“Before frictions like trading costs and taxes, investors should be indifferent between $1 in the form of a dividend, which causes the stock price to drop by $1, and $1 received by selling some shares.”

This highlights one of the primary reasons I think dividend investing is so popular. It’s a general lack of understanding around one fundamental point:

When a stock pays a dividend, the share price falls by the amount paid out in dividends.

The dividend you receive is not ‘extra’.

You receive £1 in dividends; your stock price goes down by £1.

The cash you receive is paid out of the company’s bank accounts. By paying out all this cash in dividends, it reduces the value of the company by exactly the amount paid out. This reduces the value of the shares you hold.

As a result, a 5% dividend does not mean a 5% return.

It’s actually closer to meaning the opposite.

A 5% dividend means that at the end of each year, your holding will be worth 5% less, but you’ll have 5% more cash.

For example, a stock worth £100 with a 5% dividend yield will be worth £95 after the dividend is paid, and you’ll have £5 in cash from the dividend. You will not have £105.

You then have the choice of whether you reinvest that dividend and get back to your original position of having £100 invested in the stock. Or you can take the cash and spend it.

Unless you reinvest that £5, the value of your holding has decreased as a result of the dividend being paid.

Yield is not the same as return. It’s closer to the opposite.

A 5% yield means your holding goes from £100 to £95 after a year, with £5 in cash.

A 5% return means your holding goes from £100 to £105.

Thinking back to David the Dividend Investor, this is the first point where he’s going wrong. He’s making the classic mistake of confusing yield for return. Just because his strategy yields 5%, it doesn’t mean he’s generating a 5% return. It just means his portfolio will go down by 5% each year, and his cash will go up by 5%.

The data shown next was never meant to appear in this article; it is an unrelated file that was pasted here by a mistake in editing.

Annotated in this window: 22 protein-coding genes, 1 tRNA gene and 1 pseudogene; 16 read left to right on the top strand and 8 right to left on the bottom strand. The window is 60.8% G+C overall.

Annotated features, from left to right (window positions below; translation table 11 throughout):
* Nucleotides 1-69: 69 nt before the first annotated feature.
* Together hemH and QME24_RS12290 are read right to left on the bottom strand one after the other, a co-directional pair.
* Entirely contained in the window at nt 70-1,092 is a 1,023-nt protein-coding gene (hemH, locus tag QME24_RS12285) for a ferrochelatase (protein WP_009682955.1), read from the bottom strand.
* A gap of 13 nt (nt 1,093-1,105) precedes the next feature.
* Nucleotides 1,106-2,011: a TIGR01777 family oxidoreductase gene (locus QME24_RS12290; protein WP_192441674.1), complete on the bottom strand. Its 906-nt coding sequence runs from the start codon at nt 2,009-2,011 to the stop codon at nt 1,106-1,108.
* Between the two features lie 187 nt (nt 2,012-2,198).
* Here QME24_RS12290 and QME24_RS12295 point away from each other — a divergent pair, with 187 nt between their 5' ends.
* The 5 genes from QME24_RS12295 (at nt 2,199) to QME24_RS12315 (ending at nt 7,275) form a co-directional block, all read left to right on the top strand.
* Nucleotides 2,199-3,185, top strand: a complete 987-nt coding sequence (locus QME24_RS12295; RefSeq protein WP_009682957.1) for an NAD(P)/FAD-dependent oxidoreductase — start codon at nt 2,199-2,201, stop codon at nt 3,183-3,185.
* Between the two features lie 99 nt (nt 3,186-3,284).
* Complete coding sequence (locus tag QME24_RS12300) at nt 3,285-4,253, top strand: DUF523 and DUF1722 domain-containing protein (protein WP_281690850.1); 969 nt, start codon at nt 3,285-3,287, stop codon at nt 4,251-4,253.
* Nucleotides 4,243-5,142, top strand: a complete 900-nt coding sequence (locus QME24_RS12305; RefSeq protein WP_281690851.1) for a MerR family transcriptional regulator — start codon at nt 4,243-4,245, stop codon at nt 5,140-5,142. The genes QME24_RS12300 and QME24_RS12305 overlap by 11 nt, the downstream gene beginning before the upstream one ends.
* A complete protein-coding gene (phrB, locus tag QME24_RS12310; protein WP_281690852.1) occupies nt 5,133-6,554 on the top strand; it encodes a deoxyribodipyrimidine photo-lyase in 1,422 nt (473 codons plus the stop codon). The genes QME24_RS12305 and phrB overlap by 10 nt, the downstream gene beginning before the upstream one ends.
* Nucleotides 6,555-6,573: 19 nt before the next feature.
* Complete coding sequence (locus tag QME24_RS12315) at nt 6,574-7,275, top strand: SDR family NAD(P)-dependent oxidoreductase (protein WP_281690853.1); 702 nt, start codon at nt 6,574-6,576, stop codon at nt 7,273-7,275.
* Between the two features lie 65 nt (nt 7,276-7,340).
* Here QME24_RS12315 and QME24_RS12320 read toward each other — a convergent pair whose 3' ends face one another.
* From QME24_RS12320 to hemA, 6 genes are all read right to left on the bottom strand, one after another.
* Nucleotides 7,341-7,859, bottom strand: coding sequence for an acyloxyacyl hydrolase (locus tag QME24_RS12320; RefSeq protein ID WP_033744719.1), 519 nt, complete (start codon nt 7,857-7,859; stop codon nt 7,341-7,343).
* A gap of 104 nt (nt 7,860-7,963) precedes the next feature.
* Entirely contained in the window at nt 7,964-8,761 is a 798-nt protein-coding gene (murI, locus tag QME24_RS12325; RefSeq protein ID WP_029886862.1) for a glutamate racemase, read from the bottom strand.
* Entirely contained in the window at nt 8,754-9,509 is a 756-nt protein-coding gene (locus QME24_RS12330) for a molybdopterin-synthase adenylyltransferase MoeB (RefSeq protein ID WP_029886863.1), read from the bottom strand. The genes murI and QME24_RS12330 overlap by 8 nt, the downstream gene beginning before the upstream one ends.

To bring home this point, I’m breaking out some of my famous graphic design skills. I’ve turned to the number-one graphic design program of choice for all world-class illustrators: Microsoft PowerPoint.

Buckle up.

 

An example

 

Let’s say we have two companies. They are exactly the same in every way but one – one company pays a 10% dividend at the end of each year, the other pays no dividend. 

You own 100 shares of each company at the start of the year, and the share prices are both £10. The value of your holding in each company at the start of the year is therefore £1,000:

Dividend investing 1

For simplicity’s sake, let’s assume that the share price doesn’t move all year. (If it did move, it wouldn’t make any difference to the conclusion – keeping the share price constant just makes the explanation clearer.)

At the end of the year, the dividend paying stock pays its 10% dividend. You choose to do nothing with your holding in the non dividend payer.

The dividend payment reduces the price of the dividend paying share by 10% – its price falls from £10 to £9 after paying the dividend. Because you still own 100 shares, but the share price is now £9, your shares are now worth £900. But you now also have £100 in cash from the dividend:

Dividend investing 2

Note that the total value of your portfolio in both cases is still £1,000.